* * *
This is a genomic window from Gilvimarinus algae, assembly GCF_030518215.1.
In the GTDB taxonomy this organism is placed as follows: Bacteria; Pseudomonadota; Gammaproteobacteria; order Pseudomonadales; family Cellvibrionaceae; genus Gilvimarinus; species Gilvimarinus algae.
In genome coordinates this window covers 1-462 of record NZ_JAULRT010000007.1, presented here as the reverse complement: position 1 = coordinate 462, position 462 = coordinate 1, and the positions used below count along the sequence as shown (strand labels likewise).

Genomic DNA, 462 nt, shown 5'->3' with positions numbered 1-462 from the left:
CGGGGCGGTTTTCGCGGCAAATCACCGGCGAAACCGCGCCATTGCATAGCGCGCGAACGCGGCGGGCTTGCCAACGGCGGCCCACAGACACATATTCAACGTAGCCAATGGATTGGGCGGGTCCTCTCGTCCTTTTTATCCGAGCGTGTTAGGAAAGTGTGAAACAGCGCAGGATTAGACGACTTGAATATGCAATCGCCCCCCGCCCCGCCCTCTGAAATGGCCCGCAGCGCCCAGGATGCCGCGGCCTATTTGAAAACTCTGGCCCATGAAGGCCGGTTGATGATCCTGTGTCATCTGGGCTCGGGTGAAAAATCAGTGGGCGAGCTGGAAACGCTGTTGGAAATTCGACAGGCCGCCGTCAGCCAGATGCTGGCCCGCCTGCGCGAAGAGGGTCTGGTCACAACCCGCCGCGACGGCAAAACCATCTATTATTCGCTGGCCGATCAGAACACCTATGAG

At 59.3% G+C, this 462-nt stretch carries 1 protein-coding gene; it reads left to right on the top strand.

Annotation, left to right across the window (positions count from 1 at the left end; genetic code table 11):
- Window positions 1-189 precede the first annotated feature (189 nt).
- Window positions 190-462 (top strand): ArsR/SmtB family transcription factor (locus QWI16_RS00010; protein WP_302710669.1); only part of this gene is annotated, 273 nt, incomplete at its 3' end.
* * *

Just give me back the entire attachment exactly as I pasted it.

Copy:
This is a genomic window from Gilvimarinus algae, assembly GCF_030518215.1.
In the GTDB taxonomy this organism is placed as follows: Bacteria; Pseudomonadota; Gammaproteobacteria; order Pseudomonadales; family Cellvibrionaceae; genus Gilvimarinus; species Gilvimarinus algae.
In genome coordinates this window covers 1-462 of record NZ_JAULRT010000007.1, presented here as the reverse complement: position 1 = coordinate 462, position 462 = coordinate 1, and the positions used below count along the sequence as shown (strand labels likewise).

Genomic DNA, 462 nt, shown 5'->3' with positions numbered 1-462 from the left:
CGGGGCGGTTTTCGCGGCAAATCACCGGCGAAACCGCGCCATTGCATAGCGCGCGAACGCGGCGGGCTTGCCAACGGCGGCCCACAGACACATATTCAACGTAGCCAATGGATTGGGCGGGTCCTCTCGTCCTTTTTATCCGAGCGTGTTAGGAAAGTGTGAAACAGCGCAGGATTAGACGACTTGAATATGCAATCGCCCCCCGCCCCGCCCTCTGAAATGGCCCGCAGCGCCCAGGATGCCGCGGCCTATTTGAAAACTCTGGCCCATGAAGGCCGGTTGATGATCCTGTGTCATCTGGGCTCGGGTGAAAAATCAGTGGGCGAGCTGGAAACGCTGTTGGAAATTCGACAGGCCGCCGTCAGCCAGATGCTGGCCCGCCTGCGCGAAGAGGGTCTGGTCACAACCCGCCGCGACGGCAAAACCATCTATTATTCGCTGGCCGATCAGAACACCTATGAG

At 59.3% G+C, this 462-nt stretch carries 1 protein-coding gene; it reads left to right on the top strand.

Annotation, left to right across the window (positions count from 1 at the left end; genetic code table 11):
- Window positions 1-189 precede the first annotated feature (189 nt).
- Window positions 190-462 (top strand): ArsR/SmtB family transcription factor (locus QWI16_RS00010; protein WP_302710669.1); only part of this gene is annotated, 273 nt, incomplete at its 3' end.